Optical/IP Networks

Nortel Pushes Quietly

Nortel Networks Ltd. (NYSE/Toronto: NT) is keeping a low profile over the launch of its push-to-talk (PTT) technology for carriers, quietly teaming with software startup Togabi Technologies Inc. and IT giant Hewlett-Packard Co. (NYSE: HPQ).

The Canadian vendor is the last major incumbent supplier to publicly announce plans for PTT -- technology that allows people to use their phones as walkie-talkies, merely pushing a button to talk to another user or group of users.

Last August, Nokia Corp. (NYSE: NOK), LM Ericsson (Nasdaq: ERICY), Siemens AG (NYSE: SI; Frankfurt: SIE), and Motorola Inc. (NYSE: MOT) announced the completion of a “jointly developed” PTT over Cellular (POC) specification, designed to enable interoperability among carriers and handset vendors. The companies submitted this specification to the Open Mobile Alliance (OMA) standards body in an effort to promote it as the de facto standard for POC (see Giants Complete PTT Spec).

Nokia later reneged on this agreement, announcing plans to push its own pre-standard protocol, leaving the remaining trio to test their own version (see Nokia Pushes Off and Vendors Test PTT).

Gallic giant Alcatel SA (NYSE: ALA; Paris: CGEP:PA) last month adopted Nokia’s approach with its decision to launch a pre-standard PTT service; and Lucent Technologies Inc. (NYSE: LU) has teamed with startup Kodiak Networks to develop kit for CDMA 2000 carriers (see Alcatel Pushes Alone and Kodiak Teams With Lucent).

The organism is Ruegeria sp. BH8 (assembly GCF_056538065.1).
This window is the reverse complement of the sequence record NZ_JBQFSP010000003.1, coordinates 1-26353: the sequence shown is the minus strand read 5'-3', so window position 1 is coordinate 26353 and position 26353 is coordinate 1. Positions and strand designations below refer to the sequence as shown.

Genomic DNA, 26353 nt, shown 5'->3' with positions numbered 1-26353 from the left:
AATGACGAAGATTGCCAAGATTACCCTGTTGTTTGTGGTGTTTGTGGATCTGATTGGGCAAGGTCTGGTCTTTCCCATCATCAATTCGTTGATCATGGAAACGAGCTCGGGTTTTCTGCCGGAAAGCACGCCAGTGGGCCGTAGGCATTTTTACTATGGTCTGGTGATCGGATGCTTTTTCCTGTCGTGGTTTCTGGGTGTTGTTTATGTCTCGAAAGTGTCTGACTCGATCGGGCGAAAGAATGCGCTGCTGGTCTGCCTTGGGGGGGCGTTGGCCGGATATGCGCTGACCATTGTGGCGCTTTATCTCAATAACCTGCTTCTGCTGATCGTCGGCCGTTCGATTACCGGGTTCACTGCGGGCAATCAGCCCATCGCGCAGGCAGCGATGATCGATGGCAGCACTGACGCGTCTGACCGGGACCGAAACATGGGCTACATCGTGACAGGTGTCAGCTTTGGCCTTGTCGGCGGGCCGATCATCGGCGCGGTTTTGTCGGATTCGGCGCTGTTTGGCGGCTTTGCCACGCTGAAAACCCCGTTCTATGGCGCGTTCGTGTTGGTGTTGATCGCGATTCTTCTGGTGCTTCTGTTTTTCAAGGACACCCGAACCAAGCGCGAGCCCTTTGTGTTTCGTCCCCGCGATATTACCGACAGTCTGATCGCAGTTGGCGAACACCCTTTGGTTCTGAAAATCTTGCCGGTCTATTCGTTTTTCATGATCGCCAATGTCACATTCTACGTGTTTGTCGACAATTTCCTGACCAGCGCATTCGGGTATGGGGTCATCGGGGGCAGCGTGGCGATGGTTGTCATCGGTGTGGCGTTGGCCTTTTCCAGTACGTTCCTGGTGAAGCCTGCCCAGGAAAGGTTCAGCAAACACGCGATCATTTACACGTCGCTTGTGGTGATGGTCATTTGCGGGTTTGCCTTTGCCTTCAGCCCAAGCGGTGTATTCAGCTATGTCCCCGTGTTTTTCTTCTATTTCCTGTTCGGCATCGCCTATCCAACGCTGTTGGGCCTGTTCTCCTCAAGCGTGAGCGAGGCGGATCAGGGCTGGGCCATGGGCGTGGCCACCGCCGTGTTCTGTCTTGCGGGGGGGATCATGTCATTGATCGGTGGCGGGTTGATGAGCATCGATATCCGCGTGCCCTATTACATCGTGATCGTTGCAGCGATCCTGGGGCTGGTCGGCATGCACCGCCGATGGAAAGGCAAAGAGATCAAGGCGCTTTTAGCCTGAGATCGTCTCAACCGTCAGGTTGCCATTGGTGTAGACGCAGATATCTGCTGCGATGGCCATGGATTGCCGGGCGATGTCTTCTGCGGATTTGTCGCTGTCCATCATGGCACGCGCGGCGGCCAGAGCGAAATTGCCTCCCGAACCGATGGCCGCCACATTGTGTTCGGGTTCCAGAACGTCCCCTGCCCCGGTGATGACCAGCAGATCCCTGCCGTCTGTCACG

According to Nortel’s Eric Bezille, senior manager for GSM, GPRS, and EDGE business development, the company has begun trials with its own pre-standard PTT kit and already claims an unannounced customer win.

“Our software solution is supplied by Togabi and it runs over an HP platform,” says Bezille. “We are supporting the OMA and making a significant contribution to the standard. We will be supportive of the standard once it is ratified.”

Analysts argue the HP/Togabi partnership is a good fit for Nortel in light of its lack of presence in the handset market. “Supplying an HP/Togabi POC solution gives Nortel’s customers access to high-performance, embedded handsets from Samsung and Kyocera, as well as a very functional POC server,” comments Current Analysis’s Ken Rehbehn (see Samsung, Togabi Team).

Rehbehn is concerned, however, that Nortel’s absence from earlier vendor testing may backfire in the long run. “The danger for Nortel is that HP/Togabi is not engaged in early interoperability tests with other pre-standard POC vendors, and operators may face a rocky road when they attempt to mix and match handsets from Sony Ericsson, Motorola, and Siemens.”

PTT services have already experienced success in the U.S., with Nextel Communications Inc. (Nasdaq: NXTL) claiming to generate around 20 percent of its revenue from its Motorola-supplied technology (see Nextel's Nationwide Walkie-Talkie). Last August Verizon Wireless launched a similar offering (see Verizon Pushes-to-Talk, Finally ).

Such success has seen the technology touted by some as the wireless industry’s revenue savior, with European carriers preparing to roll out PTT-type services later this year (see Orange Pushes Startup, MMO2 Joins PTT Gang, and Europe Catches PTT Bug).

“The wave of carrier interest generated across the world has been surprising, maybe a couple of quarters earlier than we initially thought,” confirms Bezille. “Interest is growing in Europe and Asia... Network vendors are driving the market.”

— Justin Springham, Senior Editor, Europe, Unstrung

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